Overall, we believe the study gives encouragement to the idea that through inexpensive supplementation, many people with HIV could improve their Vitamin D3 status and thus potentially benefit their health over the long term. Health benefits of optimal Vitamin D3 status include: lower levels of inflammation and associated health problems; lower risk of developing osteopenia/osteoporosis (a special concern for people with HIV, according to several studies from the last few years).

For further rinformation, see the NYBC entry on Vitamin D3. NYBC also stocks Jarrow’s Bone-Up supplement, which includes D3, calcium, and other nutrients to support bone health.

High Frequency of Vitamin D Deficiency in People with HIV

A number of reports in recent years have suggested an increased prevalence of osteopenia and osteoporosis (moderate and severe bone loss) in HIV-infected patients. In 2008, moreover, a study in the Journal of Clinical Endocrinology & Metabolism reported a higher rate of fractures in HIV-infected individuals compared with uninfected individuals. So there is reason for concern that osteoporosis and osteoporotic fractures will become major health problems for people with HIV as they age.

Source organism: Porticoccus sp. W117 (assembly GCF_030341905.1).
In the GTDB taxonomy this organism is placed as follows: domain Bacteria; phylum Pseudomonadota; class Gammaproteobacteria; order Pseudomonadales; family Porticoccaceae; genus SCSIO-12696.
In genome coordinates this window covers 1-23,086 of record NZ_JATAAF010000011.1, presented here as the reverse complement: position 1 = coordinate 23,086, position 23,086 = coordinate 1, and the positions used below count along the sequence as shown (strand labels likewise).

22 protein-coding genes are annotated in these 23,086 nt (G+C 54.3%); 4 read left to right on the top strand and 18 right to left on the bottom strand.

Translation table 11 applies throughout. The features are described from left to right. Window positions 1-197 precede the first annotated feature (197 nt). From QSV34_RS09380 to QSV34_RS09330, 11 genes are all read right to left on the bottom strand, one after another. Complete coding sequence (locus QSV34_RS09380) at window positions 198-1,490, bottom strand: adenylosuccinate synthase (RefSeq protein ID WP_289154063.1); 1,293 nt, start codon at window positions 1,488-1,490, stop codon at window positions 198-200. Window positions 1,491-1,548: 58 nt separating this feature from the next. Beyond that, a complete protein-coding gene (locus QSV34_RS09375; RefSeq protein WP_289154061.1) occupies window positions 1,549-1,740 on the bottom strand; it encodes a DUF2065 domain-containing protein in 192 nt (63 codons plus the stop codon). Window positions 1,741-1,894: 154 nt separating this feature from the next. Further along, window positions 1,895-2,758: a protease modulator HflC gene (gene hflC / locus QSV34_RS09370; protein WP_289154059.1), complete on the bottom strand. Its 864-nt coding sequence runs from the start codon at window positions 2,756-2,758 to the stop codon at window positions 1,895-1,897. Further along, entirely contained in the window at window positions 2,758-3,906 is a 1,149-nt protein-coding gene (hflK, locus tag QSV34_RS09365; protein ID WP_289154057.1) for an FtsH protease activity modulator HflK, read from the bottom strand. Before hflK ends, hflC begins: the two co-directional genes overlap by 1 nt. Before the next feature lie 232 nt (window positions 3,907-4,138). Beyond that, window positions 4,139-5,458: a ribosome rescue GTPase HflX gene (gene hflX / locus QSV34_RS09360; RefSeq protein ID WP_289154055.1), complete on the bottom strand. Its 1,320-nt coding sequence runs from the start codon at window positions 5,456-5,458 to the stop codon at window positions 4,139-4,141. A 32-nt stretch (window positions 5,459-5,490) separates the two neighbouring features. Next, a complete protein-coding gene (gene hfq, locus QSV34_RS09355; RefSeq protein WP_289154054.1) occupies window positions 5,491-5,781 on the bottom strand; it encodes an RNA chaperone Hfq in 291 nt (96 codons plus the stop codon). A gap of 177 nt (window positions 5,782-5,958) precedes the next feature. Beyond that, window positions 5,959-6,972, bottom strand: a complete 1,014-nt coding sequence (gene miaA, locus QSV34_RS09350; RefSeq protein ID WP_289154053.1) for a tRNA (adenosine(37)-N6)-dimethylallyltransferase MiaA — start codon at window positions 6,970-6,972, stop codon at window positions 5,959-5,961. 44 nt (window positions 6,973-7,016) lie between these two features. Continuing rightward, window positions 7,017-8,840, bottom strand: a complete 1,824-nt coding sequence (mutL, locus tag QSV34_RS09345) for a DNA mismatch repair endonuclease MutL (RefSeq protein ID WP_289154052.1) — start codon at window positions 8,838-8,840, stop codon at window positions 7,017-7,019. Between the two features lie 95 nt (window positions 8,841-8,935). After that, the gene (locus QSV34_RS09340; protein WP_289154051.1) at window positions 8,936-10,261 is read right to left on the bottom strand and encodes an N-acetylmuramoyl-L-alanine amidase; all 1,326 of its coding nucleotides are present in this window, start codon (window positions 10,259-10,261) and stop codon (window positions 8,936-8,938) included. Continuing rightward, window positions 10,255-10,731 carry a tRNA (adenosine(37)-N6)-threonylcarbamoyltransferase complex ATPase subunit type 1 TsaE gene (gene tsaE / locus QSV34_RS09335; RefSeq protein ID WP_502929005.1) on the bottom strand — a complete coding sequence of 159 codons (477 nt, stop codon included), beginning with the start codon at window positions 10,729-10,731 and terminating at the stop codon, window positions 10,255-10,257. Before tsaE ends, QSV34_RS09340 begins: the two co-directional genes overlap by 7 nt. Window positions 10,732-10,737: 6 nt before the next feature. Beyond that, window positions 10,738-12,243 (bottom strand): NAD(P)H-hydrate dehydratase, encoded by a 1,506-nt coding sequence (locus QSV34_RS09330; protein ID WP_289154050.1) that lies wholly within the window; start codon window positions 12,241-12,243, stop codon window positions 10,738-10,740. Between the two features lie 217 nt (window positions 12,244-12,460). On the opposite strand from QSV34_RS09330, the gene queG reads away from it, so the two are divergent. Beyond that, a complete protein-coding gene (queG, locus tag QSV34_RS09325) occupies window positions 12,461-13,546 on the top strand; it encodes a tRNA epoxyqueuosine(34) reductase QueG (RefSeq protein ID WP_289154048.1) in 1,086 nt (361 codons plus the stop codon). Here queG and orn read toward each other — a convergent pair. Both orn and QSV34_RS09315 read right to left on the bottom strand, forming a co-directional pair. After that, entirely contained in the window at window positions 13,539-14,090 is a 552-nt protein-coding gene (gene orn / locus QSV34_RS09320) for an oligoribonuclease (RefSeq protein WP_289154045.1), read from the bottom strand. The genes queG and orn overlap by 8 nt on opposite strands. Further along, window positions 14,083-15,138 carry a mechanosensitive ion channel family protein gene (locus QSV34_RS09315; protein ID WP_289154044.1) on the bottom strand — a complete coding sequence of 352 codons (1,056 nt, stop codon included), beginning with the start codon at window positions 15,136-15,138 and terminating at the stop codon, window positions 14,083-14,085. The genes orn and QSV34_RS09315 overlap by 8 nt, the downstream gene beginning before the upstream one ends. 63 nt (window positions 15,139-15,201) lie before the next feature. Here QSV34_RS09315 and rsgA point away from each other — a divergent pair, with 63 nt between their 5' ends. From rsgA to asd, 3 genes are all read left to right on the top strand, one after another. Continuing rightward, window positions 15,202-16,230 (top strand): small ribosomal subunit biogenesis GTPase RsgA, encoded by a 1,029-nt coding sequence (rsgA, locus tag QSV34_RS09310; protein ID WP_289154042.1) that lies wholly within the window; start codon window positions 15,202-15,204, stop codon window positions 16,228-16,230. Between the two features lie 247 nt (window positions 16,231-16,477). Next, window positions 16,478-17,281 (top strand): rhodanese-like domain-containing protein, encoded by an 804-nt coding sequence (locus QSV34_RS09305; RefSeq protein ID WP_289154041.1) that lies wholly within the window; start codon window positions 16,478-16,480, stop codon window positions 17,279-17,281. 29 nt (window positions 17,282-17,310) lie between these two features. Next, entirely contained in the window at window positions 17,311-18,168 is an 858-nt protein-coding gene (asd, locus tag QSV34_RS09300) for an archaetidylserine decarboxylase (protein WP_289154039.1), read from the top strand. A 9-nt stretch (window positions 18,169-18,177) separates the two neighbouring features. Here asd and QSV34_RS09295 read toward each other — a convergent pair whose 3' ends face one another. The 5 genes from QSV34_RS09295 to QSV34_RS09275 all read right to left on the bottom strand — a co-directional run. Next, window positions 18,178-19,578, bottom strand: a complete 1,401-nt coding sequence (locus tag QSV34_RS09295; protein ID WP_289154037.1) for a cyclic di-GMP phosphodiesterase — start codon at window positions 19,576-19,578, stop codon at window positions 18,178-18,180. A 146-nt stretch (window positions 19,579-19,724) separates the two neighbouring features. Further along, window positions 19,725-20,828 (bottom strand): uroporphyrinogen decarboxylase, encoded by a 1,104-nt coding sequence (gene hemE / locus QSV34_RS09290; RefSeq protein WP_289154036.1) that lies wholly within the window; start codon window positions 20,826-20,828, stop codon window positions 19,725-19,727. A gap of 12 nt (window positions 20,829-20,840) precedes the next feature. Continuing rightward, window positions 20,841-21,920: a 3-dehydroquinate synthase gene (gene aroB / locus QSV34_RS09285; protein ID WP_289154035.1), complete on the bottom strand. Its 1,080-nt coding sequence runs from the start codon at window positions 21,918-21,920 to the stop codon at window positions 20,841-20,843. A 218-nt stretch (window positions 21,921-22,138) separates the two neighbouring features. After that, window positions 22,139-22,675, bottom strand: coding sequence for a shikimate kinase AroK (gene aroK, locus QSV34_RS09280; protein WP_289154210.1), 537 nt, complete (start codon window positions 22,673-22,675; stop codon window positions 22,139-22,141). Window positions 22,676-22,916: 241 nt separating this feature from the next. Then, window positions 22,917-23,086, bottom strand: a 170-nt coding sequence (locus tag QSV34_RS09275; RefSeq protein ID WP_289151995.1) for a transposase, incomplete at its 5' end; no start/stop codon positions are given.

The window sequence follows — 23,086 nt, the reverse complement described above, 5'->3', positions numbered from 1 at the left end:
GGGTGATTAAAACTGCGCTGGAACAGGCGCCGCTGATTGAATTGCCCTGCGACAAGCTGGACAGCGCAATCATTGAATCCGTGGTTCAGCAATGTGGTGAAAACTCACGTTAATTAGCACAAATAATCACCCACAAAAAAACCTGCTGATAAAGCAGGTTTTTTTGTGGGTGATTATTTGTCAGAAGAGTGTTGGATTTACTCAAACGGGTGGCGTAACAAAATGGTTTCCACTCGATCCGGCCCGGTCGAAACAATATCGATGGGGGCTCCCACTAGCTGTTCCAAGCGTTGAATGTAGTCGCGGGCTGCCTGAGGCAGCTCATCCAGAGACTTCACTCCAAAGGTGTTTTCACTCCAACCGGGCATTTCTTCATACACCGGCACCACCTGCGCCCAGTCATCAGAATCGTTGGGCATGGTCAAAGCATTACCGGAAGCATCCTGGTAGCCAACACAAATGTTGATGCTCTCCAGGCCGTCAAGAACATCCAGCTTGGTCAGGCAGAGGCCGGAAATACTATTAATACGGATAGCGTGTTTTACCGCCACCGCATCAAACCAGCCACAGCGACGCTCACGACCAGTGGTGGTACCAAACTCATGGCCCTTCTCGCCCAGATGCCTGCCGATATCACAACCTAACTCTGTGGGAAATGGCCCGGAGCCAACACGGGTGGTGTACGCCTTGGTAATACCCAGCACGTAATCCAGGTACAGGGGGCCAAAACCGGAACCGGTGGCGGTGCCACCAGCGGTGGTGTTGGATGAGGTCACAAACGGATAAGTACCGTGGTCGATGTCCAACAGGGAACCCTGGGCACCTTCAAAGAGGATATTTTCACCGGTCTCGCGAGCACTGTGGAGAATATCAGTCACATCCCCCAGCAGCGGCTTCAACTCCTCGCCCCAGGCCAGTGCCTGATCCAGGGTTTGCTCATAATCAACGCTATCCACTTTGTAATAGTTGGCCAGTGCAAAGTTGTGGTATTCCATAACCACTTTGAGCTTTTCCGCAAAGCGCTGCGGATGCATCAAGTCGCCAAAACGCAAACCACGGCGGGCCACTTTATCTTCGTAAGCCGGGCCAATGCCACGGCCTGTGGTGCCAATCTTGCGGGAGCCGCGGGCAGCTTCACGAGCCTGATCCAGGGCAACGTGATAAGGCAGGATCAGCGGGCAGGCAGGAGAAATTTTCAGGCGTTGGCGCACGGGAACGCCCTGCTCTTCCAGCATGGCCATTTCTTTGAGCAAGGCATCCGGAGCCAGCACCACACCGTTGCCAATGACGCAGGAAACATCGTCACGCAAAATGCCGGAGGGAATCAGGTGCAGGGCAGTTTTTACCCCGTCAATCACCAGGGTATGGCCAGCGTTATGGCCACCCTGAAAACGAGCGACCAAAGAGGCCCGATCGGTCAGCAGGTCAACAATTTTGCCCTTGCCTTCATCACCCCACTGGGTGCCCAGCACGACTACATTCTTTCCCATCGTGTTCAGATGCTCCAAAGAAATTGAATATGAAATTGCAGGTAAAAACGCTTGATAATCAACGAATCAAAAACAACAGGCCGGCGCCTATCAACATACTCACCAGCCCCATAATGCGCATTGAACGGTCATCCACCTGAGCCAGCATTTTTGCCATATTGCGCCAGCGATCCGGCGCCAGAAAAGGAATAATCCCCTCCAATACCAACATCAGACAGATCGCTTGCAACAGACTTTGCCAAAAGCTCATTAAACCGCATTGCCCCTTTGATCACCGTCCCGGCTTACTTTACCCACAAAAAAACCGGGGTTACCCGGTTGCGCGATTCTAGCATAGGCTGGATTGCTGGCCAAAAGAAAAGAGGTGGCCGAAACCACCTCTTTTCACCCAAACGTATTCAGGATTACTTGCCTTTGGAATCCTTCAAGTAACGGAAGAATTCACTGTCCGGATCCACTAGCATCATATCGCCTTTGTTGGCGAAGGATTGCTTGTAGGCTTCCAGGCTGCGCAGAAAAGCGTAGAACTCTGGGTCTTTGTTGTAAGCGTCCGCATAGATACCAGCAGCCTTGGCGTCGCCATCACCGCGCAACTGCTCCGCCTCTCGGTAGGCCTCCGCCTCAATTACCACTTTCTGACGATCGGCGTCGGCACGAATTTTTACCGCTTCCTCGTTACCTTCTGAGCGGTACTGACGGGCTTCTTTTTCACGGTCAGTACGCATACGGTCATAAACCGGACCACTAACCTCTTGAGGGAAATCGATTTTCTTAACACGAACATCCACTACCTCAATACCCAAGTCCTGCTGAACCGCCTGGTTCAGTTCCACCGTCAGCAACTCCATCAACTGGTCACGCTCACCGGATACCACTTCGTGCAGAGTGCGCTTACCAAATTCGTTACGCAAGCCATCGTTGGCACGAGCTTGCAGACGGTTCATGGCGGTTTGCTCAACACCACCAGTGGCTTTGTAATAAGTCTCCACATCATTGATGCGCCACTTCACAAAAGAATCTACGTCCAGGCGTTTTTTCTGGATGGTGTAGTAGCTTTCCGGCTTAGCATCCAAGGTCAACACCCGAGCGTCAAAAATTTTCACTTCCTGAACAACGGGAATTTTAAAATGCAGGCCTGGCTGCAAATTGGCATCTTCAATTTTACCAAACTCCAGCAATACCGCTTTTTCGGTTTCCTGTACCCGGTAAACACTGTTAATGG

Here, we’re reporting on another study, released at the start of 2009, which fills in more pieces of information about bone health in people with HIV–and also provides guidance on supplementation strategies that could counteract bone loss and increased bone fracture rates associated with HIV. This research looked at fairly healthy (“ambulatory”) people with HIV visiting a Boston clinic in mid-winter and early spring months, and found a high frequency of vitamin D deficiency. Further tests linked this deficiency to a diminished ability to absorb and use calcium, the central ingredient in bone mass.